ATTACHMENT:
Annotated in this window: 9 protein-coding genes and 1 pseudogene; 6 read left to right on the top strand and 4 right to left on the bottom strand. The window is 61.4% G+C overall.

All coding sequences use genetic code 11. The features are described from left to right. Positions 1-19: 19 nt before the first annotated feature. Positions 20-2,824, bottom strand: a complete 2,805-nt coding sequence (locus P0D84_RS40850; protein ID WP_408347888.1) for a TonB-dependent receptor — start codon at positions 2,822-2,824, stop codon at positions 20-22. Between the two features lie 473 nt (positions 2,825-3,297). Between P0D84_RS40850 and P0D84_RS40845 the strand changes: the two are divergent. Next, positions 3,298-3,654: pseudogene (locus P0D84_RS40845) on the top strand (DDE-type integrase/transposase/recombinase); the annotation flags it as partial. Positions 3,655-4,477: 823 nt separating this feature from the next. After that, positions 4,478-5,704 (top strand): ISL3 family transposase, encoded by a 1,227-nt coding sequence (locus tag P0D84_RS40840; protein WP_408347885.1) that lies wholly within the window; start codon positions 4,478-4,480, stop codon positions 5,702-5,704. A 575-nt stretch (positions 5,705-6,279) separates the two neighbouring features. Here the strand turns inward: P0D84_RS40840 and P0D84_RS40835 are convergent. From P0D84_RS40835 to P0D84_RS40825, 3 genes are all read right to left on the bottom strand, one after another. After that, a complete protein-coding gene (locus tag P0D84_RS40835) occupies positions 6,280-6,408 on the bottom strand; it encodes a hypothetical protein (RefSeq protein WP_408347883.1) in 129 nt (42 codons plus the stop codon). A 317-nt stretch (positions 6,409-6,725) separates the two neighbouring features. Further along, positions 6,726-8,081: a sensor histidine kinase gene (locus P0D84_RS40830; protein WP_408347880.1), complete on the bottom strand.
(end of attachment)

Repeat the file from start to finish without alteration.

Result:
Annotated in this window: 9 protein-coding genes and 1 pseudogene; 6 read left to right on the top strand and 4 right to left on the bottom strand. The window is 61.4% G+C overall.

All coding sequences use genetic code 11. The features are described from left to right. Positions 1-19: 19 nt before the first annotated feature. Positions 20-2,824, bottom strand: a complete 2,805-nt coding sequence (locus P0D84_RS40850; protein ID WP_408347888.1) for a TonB-dependent receptor — start codon at positions 2,822-2,824, stop codon at positions 20-22. Between the two features lie 473 nt (positions 2,825-3,297). Between P0D84_RS40850 and P0D84_RS40845 the strand changes: the two are divergent. Next, positions 3,298-3,654: pseudogene (locus P0D84_RS40845) on the top strand (DDE-type integrase/transposase/recombinase); the annotation flags it as partial. Positions 3,655-4,477: 823 nt separating this feature from the next. After that, positions 4,478-5,704 (top strand): ISL3 family transposase, encoded by a 1,227-nt coding sequence (locus tag P0D84_RS40840; protein WP_408347885.1) that lies wholly within the window; start codon positions 4,478-4,480, stop codon positions 5,702-5,704. A 575-nt stretch (positions 5,705-6,279) separates the two neighbouring features. Here the strand turns inward: P0D84_RS40840 and P0D84_RS40835 are convergent. From P0D84_RS40835 to P0D84_RS40825, 3 genes are all read right to left on the bottom strand, one after another. After that, a complete protein-coding gene (locus tag P0D84_RS40835) occupies positions 6,280-6,408 on the bottom strand; it encodes a hypothetical protein (RefSeq protein WP_408347883.1) in 129 nt (42 codons plus the stop codon). A 317-nt stretch (positions 6,409-6,725) separates the two neighbouring features. Further along, positions 6,726-8,081: a sensor histidine kinase gene (locus P0D84_RS40830; protein WP_408347880.1), complete on the bottom strand.